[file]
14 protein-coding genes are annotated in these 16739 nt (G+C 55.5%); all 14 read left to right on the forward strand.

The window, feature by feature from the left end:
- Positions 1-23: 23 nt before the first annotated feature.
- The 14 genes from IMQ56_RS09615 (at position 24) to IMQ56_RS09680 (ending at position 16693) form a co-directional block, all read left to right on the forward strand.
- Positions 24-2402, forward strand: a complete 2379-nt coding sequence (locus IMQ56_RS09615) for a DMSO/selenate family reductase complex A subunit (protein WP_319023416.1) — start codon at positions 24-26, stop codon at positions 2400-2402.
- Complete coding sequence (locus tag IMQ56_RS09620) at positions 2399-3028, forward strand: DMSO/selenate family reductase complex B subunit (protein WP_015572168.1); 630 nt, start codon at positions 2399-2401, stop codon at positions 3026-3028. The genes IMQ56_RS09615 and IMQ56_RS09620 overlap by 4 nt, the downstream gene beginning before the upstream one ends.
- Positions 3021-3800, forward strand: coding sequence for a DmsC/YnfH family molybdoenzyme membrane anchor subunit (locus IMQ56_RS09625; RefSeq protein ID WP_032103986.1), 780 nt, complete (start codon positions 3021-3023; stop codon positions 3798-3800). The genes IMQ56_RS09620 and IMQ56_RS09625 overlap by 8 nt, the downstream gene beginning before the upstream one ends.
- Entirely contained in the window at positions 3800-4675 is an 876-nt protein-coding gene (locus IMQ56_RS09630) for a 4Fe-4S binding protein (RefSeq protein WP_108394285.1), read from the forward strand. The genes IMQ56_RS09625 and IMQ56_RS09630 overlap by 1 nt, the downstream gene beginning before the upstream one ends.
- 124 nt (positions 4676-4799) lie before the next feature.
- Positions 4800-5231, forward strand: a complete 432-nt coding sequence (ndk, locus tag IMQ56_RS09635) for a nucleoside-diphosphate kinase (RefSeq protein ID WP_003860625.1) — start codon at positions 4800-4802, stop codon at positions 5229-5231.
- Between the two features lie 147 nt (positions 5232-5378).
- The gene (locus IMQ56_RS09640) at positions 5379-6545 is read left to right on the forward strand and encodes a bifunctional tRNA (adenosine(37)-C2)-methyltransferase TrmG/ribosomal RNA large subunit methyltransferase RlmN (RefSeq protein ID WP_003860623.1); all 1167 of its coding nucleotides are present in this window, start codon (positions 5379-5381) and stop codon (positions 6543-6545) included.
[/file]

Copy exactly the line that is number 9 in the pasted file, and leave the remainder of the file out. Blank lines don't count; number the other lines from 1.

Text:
- 124 nt (positions 4676-4799) lie before the next feature.